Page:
I know there will be people who say that the drug companies should pay through the teeth if someone has a problem. I don’t think this is right. If the drug company was negligent or dishonest then they are certainly culpable. On the other hand, if they acted in good faith there should not be these huge awards. But I will ask this, If it is OK for a drug company to pay out a fortune when their product causes a problem, why can’t they make a lot of money when their product is good? To take it a step further, why should a company that spends millions of dollars on research not be allowed to make a profit on their work? Especially when you consider they can only hold the patent on the drug for seven years. Then other companies can market generics and benefit from someone else’s research.

    I know that it is useless pointing this out to Adam and his readers. When they can not come up with a valid argument or they do not like what you say they start calling names. That does not bother me but it is an ineffective method of debating. Anyway, I responded to the post so they would know I was not fabricating the link between drug costs and lawsuits. I did not want them to use the h approach of saying that “I destroyed your argument and that is why you are silent.” This is done just after you are banned so you can not post.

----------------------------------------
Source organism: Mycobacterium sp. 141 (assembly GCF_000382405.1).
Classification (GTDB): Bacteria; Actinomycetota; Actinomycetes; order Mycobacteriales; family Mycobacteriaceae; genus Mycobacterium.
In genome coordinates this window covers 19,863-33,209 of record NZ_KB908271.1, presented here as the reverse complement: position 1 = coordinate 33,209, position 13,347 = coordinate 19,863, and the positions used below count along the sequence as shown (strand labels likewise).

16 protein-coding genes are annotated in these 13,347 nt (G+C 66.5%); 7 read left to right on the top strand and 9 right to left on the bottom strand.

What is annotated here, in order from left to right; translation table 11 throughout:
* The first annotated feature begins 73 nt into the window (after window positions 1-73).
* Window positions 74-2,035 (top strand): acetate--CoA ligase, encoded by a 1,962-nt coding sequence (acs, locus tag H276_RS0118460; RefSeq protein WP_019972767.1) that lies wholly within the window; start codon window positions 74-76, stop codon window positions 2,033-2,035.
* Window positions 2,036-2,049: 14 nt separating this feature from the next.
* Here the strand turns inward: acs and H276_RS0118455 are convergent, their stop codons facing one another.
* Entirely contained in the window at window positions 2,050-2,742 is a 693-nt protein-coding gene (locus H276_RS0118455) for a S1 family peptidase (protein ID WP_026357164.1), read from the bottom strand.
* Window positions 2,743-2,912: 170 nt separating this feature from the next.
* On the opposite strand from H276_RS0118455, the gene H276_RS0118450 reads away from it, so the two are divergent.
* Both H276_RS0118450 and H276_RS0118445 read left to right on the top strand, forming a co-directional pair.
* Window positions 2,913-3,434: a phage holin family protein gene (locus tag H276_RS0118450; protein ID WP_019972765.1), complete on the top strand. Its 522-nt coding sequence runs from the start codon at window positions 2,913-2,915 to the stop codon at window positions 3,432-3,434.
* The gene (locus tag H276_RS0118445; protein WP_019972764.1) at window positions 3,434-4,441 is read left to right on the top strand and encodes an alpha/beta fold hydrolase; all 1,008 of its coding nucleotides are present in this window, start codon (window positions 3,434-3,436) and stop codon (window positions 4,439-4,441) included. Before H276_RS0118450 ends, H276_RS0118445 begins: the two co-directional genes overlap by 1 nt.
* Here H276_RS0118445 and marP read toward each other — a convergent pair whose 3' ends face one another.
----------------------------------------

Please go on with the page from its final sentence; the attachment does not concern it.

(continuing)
This is from the AHRP article:

    Plaintiffs’ lawyers can now finance enormously complicated suits that require years of pretrial work and substantial scientific expertise, in the hope of a multibillion-dollar payoff. Scores of firms collaborate on a case, with some responsible for finding claimants, others for managing the millions of documents that companies turn over, others for the written legal arguments, and still others for presenting the case to a jury. Some 60 firms have banded together, for example, in the Baycol litigation.